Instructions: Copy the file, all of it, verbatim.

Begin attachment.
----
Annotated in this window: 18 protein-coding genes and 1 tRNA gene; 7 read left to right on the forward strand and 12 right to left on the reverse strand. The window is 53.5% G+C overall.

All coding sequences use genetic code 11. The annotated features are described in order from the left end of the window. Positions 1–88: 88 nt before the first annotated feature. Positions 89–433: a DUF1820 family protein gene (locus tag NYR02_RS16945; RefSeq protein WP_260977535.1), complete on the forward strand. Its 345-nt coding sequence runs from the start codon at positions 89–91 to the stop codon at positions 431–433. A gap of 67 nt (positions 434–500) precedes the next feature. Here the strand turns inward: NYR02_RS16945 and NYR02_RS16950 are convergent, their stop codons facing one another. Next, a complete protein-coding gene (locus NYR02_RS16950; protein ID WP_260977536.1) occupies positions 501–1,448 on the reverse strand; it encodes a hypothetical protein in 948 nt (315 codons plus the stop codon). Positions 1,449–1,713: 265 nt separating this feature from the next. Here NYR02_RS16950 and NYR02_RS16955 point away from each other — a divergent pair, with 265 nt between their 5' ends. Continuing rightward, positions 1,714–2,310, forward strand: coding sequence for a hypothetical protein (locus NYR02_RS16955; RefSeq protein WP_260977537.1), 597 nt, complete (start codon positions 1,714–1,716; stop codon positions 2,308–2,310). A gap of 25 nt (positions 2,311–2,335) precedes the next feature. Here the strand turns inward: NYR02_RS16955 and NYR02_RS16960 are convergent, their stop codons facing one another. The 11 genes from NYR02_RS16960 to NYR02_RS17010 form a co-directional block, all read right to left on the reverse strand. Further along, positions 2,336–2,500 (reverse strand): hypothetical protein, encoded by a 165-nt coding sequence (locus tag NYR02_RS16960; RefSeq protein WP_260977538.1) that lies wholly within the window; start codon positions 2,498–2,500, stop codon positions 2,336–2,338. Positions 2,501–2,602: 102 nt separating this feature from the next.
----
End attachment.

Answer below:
Annotated in this window: 18 protein-coding genes and 1 tRNA gene; 7 read left to right on the forward strand and 12 right to left on the reverse strand. The window is 53.5% G+C overall.

All coding sequences use genetic code 11. The annotated features are described in order from the left end of the window. Positions 1–88: 88 nt before the first annotated feature. Positions 89–433: a DUF1820 family protein gene (locus tag NYR02_RS16945; RefSeq protein WP_260977535.1), complete on the forward strand. Its 345-nt coding sequence runs from the start codon at positions 89–91 to the stop codon at positions 431–433. A gap of 67 nt (positions 434–500) precedes the next feature. Here the strand turns inward: NYR02_RS16945 and NYR02_RS16950 are convergent, their stop codons facing one another. Next, a complete protein-coding gene (locus NYR02_RS16950; protein ID WP_260977536.1) occupies positions 501–1,448 on the reverse strand; it encodes a hypothetical protein in 948 nt (315 codons plus the stop codon). Positions 1,449–1,713: 265 nt separating this feature from the next. Here NYR02_RS16950 and NYR02_RS16955 point away from each other — a divergent pair, with 265 nt between their 5' ends. Continuing rightward, positions 1,714–2,310, forward strand: coding sequence for a hypothetical protein (locus NYR02_RS16955; RefSeq protein WP_260977537.1), 597 nt, complete (start codon positions 1,714–1,716; stop codon positions 2,308–2,310). A gap of 25 nt (positions 2,311–2,335) precedes the next feature. Here the strand turns inward: NYR02_RS16955 and NYR02_RS16960 are convergent, their stop codons facing one another. The 11 genes from NYR02_RS16960 to NYR02_RS17010 form a co-directional block, all read right to left on the reverse strand. Further along, positions 2,336–2,500 (reverse strand): hypothetical protein, encoded by a 165-nt coding sequence (locus tag NYR02_RS16960; RefSeq protein WP_260977538.1) that lies wholly within the window; start codon positions 2,498–2,500, stop codon positions 2,336–2,338. Positions 2,501–2,602: 102 nt separating this feature from the next.